For the dental professional to make the correct diagnosis of a dental anomaly, knowledge about anatomical variations and the help of imagery examinations, such as radiographs and CBCTs, are imperative. Radiographically speaking, the enamel pearl, associated with the periodontal or periapical lesion, reveals an angular bone loss along the root surface.[6] This is depicted as a radiopaque, dense, smooth image, overlapping the crown or affected tooth root. However, in the radiographic examination, the enamel pearl is often confused with a dental calculus, hindering correct diagnosis.[7] Hence, the CBCT is useful in identifying these anatomic structures.[6]

When the enamel pearl is exposed to the oral environment, surgical treatment is recommended since its elimination facilitates the patient's access to oral hygiene, allowing for the control of biofilms. Other procedures are often commonly recommended, such as odontoplasty, tunneling, root separation, resection, or extraction.[6],[10]

In the clinical case presented in this study, it could be observed that the pain symptoms were caused by the presence of cracks in the root of tooth 26. Tooth 27, which presented an enamel pearl, proved to be asymptomatic. Thus, the extraction of tooth 26 was recommended in an attempt to resolve the pain symptoms. The patient was also advised to undergo periodontal follow-up of tooth 27 to prevent the appearance of periodontal disease due to the presence of an enamel pearl.

   Conclusion Top

In the literature, there are few studies demonstrating the use of CBCT in the diagnosis of enamel pearls. Hence, this clinical case describes the tomographic characteristics of enamel pearls and highlights the importance of CBCT examinations in attaining more precise diagnoses of lesions associated with this dental anomaly since conventional radiographs do not provide the information about surrounding structures. Through the proper diagnosis of enamel pearls, preventive measures can be adopted to preserve the affected tooth.


Dr C.S. Valerio's studies were supported by the Coordination for the Improvement of Higher Education Personnel (CAPES Foundation).

Declaration of patient consent

The authors certify that they have obtained all appropriate patient consent forms. In the form, the patient has given her consent for her images and other clinical information to be reported in the journal. The patient understands that name and initials will not be published and due efforts will be made to conceal identity, but anonymity cannot be guaranteed.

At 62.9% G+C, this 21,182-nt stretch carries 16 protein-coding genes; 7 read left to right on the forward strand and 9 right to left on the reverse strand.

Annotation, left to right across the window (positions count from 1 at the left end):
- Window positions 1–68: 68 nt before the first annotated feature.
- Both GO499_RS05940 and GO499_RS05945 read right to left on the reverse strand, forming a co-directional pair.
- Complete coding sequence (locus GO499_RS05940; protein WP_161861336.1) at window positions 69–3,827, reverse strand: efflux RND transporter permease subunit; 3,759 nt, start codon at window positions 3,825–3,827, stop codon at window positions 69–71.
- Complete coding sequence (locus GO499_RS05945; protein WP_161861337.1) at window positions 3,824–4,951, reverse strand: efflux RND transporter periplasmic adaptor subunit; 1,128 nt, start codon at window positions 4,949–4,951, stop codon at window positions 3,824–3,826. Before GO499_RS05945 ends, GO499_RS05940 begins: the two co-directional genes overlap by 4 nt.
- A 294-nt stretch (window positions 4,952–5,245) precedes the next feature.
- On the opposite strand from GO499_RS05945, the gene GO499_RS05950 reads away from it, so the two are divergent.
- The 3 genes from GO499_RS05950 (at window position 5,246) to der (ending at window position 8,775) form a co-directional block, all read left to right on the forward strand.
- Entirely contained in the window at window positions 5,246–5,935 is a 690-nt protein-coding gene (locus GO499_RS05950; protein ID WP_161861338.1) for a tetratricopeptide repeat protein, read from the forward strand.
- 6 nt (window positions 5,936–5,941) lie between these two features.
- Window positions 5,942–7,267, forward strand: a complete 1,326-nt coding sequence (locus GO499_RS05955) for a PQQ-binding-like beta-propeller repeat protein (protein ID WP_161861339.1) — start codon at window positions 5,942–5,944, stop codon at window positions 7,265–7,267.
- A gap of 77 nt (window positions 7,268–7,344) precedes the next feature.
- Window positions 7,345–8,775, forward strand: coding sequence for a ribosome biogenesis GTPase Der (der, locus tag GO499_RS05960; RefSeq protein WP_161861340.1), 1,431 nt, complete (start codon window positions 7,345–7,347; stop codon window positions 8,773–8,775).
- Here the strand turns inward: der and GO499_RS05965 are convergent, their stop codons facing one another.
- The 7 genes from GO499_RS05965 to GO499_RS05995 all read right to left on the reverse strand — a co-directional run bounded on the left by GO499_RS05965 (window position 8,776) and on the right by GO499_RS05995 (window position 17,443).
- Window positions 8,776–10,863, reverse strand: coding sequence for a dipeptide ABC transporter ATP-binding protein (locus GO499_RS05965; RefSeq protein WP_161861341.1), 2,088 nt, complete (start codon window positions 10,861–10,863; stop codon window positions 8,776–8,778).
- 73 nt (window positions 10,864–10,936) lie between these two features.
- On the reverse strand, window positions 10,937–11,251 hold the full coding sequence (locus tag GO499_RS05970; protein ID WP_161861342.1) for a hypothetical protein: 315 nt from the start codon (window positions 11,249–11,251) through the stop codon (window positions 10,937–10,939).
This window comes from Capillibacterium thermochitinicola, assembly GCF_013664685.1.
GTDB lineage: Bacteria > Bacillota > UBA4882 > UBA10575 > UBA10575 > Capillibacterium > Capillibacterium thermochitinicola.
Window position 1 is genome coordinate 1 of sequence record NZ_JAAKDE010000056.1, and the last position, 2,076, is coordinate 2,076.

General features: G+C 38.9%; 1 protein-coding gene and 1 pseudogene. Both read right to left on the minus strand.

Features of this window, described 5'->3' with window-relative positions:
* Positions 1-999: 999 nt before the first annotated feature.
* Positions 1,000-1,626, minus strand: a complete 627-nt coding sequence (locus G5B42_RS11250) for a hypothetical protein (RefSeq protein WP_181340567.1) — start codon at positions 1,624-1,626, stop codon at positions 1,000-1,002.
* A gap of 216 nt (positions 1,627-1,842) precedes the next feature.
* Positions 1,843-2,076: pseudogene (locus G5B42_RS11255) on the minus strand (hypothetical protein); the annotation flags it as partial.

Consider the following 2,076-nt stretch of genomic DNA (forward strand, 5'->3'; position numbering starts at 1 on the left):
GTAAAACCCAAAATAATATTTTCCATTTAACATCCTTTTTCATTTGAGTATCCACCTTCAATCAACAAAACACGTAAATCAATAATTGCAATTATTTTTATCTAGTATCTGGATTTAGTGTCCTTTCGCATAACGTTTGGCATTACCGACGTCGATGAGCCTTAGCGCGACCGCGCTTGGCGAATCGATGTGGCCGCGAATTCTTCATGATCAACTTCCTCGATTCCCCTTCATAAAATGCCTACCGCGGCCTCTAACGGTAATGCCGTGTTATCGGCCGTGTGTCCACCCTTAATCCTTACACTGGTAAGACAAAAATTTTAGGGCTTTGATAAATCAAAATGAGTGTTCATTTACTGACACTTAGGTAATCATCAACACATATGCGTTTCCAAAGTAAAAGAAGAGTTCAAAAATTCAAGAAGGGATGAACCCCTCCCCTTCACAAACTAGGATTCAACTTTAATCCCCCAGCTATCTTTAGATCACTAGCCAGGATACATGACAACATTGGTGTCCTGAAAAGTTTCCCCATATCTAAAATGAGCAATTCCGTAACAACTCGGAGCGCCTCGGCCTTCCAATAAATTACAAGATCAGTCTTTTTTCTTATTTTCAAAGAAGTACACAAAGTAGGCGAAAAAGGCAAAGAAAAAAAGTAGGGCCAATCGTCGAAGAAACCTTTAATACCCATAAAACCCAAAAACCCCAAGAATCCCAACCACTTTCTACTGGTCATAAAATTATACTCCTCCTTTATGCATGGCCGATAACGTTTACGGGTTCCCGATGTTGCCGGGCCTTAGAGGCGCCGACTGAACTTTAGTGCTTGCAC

Financial support and sponsorship


Conflicts of interest

There are no conflicts of interest.

   References Top

Moskow BS, Canut PM. Studies on root enamel (2). Enamel pearls. A review of their morphology, localization, nomenclature, occurrence, classification, histogenesis and incidence. J Clin Periodontol 1990;17:275-81.  Back to cited text no. 1
Akgül N, Caglayan F, Durna N, Sümbüllü MA, Akgül HM, Durna D, et al. Evaluation of enamel pearls by cone-beam computed tomography (CBCT). Med Oral Patol Oral Cir Bucal 2012;17:e218-22.  Back to cited text no. 2
Saini T, Ogunleye A, Levering N, Norton NS, Edwards P. Multiple enamel pearls in two siblings detected by volumetric computed tomography. Dentomaxillofac Radiol 2008;37:240-4.  Back to cited text no. 3
Cavanha AO. Enamel pearls. Oral Surg Oral Med Oral Pathol 1965;19:373-82.  Back to cited text no. 4
Chrcanovic BR, Abreu MH, Custódio AL. Prevalence of enamel pearls in teeth from a human teeth bank. J Oral Sci 2010;52:257-60.  Back to cited text no. 5
Versiani MA, Cristescu RC, Saquy PC, Pécora JD, de Sousa-Neto MD. Enamel pearls in permanent dentition: Case report and micro-CT evaluation. Dentomaxillofac Radiol 2013;42:20120332.  Back to cited text no. 6
Zenóbio EG, Vieira TR, Bustamante RP, Gomes HE, Shibli JA, Soares RV, et al. Enamel pearls implications on periodontal disease. Case Rep Dent 2015;2015:236462.  Back to cited text no. 7
Kaminagakura E, Salmon CR, Fonseca DC, Lopes MC, Tango RN. Prevalence and microscopic features of enamel pearls from permanent human molars. Braz J Oral Sci 2011;10:268-71.  Back to cited text no. 8
Risnes S. Ectopic tooth enamel. An SEM study of the structure of enamel in enamel pearls. Adv Dent Res 1989;3:258-64.  Back to cited text no. 9
Romeo U, Palaia G, Botti R, Nardi A, Del Vecchio A, Tenore G, et al. Enamel pearls as a predisposing factor to localized periodontitis. Quintessence Int 2011;42:69-71.  Back to cited text no. 10

Correspondence Address:
Dr. Flávio Ricardo Manzi
Pontifícia Universidade Católica De Minas Gerais, Av. Dom José Gaspar, 500 - Coração Eucarístico, CEP 30535610, Belo Horizonte, Minas Gerais
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Source of Support: None, Conflict of Interest: None

DOI: 10.4103/ijdr.IJDR_751_16

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  [Figure 1], [Figure 2], [Figure 3], [Figure 4], [Figure 5]